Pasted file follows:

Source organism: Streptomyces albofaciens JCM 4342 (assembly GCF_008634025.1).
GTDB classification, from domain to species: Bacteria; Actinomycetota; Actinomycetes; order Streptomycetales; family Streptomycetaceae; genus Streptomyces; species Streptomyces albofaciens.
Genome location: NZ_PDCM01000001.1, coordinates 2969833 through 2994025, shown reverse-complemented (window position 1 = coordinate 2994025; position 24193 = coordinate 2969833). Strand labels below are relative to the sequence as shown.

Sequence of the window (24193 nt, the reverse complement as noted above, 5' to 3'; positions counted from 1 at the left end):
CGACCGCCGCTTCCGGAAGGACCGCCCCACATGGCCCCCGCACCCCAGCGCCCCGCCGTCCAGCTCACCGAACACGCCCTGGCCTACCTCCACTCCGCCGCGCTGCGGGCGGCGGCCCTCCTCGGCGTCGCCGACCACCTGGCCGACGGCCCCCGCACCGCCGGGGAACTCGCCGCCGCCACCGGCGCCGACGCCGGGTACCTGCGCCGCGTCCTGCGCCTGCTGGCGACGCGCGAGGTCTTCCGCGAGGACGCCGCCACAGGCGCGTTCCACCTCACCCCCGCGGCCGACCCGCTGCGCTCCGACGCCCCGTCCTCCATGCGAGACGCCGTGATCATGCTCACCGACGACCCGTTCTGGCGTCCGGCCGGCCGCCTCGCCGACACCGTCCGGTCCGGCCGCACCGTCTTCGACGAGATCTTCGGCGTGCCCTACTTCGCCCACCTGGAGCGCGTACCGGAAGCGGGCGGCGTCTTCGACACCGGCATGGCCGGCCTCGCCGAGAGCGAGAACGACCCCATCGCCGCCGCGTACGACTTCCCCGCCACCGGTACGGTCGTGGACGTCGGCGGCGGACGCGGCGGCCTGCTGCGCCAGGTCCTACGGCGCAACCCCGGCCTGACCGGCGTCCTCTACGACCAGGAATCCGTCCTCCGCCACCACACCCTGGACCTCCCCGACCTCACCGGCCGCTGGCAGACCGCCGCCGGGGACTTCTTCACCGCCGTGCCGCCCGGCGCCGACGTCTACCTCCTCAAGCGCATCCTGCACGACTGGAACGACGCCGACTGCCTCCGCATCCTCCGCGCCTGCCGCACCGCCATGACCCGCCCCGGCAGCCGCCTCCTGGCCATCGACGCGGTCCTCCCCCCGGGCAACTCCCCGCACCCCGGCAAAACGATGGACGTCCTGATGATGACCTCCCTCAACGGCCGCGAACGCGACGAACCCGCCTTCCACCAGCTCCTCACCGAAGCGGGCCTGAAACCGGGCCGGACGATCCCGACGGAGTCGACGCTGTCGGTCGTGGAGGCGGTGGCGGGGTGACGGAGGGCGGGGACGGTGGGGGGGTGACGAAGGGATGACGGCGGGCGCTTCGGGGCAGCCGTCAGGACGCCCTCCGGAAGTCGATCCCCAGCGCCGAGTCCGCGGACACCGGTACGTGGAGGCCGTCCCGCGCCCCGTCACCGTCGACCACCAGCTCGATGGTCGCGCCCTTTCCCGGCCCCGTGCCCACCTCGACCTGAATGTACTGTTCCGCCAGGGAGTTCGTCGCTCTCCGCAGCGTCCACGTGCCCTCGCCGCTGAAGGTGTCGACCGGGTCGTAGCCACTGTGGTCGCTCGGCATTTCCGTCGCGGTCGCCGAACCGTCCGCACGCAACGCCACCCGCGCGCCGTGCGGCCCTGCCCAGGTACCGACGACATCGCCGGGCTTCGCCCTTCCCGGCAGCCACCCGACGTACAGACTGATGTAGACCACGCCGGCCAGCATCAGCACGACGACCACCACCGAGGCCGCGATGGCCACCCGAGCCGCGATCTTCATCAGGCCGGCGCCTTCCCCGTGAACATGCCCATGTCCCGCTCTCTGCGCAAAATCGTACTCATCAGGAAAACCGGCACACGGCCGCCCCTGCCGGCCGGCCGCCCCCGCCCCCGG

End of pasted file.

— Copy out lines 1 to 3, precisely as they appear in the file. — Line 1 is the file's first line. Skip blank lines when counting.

Source organism: Streptomyces albofaciens JCM 4342 (assembly GCF_008634025.1).
GTDB classification, from domain to species: Bacteria; Actinomycetota; Actinomycetes; order Streptomycetales; family Streptomycetaceae; genus Streptomyces; species Streptomyces albofaciens.
Genome location: NZ_PDCM01000001.1, coordinates 2969833 through 2994025, shown reverse-complemented (window position 1 = coordinate 2994025; position 24193 = coordinate 2969833). Strand labels below are relative to the sequence as shown.